15 Most Dense Materials on Earth | Volumetric Mass Density

The density (more precisely, the volumetric mass density) of a substance is its mass per unit volume (denoted in kg/m3). It is a unique physical property of an object that shows how tightly matter is packed together that object.

Solid materials like iron and platinum have densely packed particles. In liquids, particles exhibit the ability to slide past one another, while gases consist of particles that freely move in all directions.

In outer space, the densest object known to humanity is the neutron star. These remarkable celestial objects have densities ranging between 3.7×1017 to 5.9×1017 kilogram per meter cube, which is 2.6×1014 to 4.1×1014 times denser than our Sun.

To put this into perspective, one teaspoon of neutron star material would have a mass of about 6.5×1012, which is nearly 1,000 times the mass of the Great Pyramid of Giza.

But what about the Earth? What is the densest material on the Earth, and why are they important? Let’s find out.

 15. Molybdenum

Image Courtesy: John Chapman

Density: 10.28 g/cm3

This might be the first time you have heard about the element named molybdenum. For starters, it belongs to the group of transition metals with an atomic number of 42. It doesn’t occur naturally in a pure metallic form; it only exists in oxidation states in various minerals.

Most molybdenum compounds have high melting points and low solubility in water. They are extensively used in alloys, electrodes, and catalysts.

Molybdenum is commonly used in steel because it increases the strength, hardness, and toughness of the alloy. Almost all ultra-high-strength steels with a yield point of at least 300,000 psi consist of 0.25 to 8% molybdenum.

It is also used as a catalyst to refine petroleum. In the field of biochemistry, it is used as a bacterial catalyst to break atmospheric molecular nitrogen.

And since molybdenum can withstand very high temperatures without softening or expanding, it is also used to manufacture airplane and missile parts, industrial motors, and electrical contacts.

14. Silver

Density: 10.49 g/cm3

Silver is nearly half as dense as gold, which means one gram of silver would be almost double the size of one gram of gold in terms of volume. Although it is not as impressive as gold or platinum, it has many extraordinary properties.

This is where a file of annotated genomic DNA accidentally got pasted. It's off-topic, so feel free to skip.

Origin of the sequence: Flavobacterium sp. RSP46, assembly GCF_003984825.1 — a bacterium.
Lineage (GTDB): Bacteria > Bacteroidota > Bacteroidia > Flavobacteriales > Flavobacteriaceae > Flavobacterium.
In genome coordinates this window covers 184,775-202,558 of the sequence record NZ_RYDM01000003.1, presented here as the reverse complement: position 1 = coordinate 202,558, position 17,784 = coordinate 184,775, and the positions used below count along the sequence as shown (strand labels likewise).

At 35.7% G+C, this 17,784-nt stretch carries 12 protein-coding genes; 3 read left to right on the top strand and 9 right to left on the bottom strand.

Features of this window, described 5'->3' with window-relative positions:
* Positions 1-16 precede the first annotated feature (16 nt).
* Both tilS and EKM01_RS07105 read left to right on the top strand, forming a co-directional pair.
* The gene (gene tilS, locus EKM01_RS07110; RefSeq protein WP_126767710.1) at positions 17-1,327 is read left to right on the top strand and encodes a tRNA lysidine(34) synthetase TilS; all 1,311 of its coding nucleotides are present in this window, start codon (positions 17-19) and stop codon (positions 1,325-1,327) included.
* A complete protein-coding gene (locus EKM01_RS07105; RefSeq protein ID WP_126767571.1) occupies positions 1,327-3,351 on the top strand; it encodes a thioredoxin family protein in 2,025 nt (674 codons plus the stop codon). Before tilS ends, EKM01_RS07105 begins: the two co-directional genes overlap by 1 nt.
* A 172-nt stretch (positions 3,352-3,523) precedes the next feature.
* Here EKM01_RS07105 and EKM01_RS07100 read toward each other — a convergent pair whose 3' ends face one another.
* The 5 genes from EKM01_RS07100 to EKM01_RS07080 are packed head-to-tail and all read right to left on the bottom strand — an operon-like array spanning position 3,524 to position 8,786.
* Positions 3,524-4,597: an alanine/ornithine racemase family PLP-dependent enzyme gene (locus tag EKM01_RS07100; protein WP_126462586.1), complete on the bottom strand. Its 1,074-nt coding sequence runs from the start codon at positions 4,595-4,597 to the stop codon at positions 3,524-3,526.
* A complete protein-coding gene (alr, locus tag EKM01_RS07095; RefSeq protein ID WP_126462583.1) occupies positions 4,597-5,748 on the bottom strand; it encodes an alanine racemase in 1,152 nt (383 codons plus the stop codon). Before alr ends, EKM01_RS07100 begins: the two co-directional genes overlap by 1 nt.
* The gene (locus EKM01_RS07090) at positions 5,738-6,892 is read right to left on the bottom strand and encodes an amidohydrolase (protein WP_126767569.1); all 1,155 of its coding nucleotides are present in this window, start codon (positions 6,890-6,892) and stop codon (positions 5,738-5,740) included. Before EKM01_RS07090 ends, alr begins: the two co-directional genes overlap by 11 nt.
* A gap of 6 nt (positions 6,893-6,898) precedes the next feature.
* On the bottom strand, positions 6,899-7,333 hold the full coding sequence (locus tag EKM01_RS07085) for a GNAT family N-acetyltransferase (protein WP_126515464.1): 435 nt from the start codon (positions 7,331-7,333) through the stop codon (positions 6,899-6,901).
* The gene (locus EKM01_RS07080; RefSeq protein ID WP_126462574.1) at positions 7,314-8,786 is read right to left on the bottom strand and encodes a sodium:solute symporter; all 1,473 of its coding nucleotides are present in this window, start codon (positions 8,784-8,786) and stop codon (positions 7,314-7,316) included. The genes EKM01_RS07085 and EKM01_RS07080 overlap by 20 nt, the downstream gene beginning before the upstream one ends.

For instance, silver exhibits the highest thermal conductivity, electrical conductivity, and reflectivity compared to any metal. It is found in the Earth’s crust in a free elemental form or in minerals like chlorargyrite and argentite.

From historical times, silver has been valued as one of the crucial minerals on Earth, which is still the case today. Not only has it been used to make currencies, but also ornaments, tableware, and modern electronic products like solar panels.

Since it has high thermal and electrical conductivity, it is extensively used in the electronics industry for developing conductors and coatings.

13. Lead

Density: 11.34 g/cm3

Denser than most commonly used materials, lead has the highest atomic number of any stable substance. It is soft and malleable and has a relatively low melting point. On Earth, lead is one of the commonly found elements alongside sulfur.

Lead’s high atomic weight and tightly packed face-centered cubic structure give it a density of 11.34 grams per centimeter cube, which is higher than common metals like copper, iron, and zinc.

It is now a well-accepted fact that lead was known to humans, even before 6000 BCE, and was probably used for metal smelting. Ancient Egyptians were the first to use lead as a consumer product. Ancient Chinese, on the other hand, used it as a currency.

In the 21st century, lead plays an important role in many industrial sectors (including construction works) due to its high density and extreme tolerance for corrosion.

These properties have been exploited in numerous applications. Lead is used as a barrier to absorb sound, vibration, and radiation. And since it has no natural resonance frequencies, it is used as a sound-deadening layer in the floors, ceilings, and walls of sound studios.

12. Thorium

ThoriumA thin sheet of thorium | Wikimedia

Density: 11.7 g/cm3

Named after Thor, the Norse god of thunder, thorium is a moderately strong radioactive metal whose known isotopes are unstable. This naturally occurring radioactive metal is found in water, rock, and soil.

It is about three times as abundant as uranium in the Earth’s crust. There might be more untapped energy available for use from thorium in the Earth’s crust than from combined uranium and fossil fuel sources. Most of the Earth’s internal heat has been attributed to thorium and uranium.

As per the World Nuclear Association, India has the largest thorium reserve in the world, followed by Brazil, Australia, and the USA.

While thorium is harder than other radioactive materials like plutonium and uranium, it is less dense than both. Its properties vary based on the extent of impurities found in the sample. The most common impurity is thorium dioxide — even the purest samples contain approximately 0.1% of the dioxide.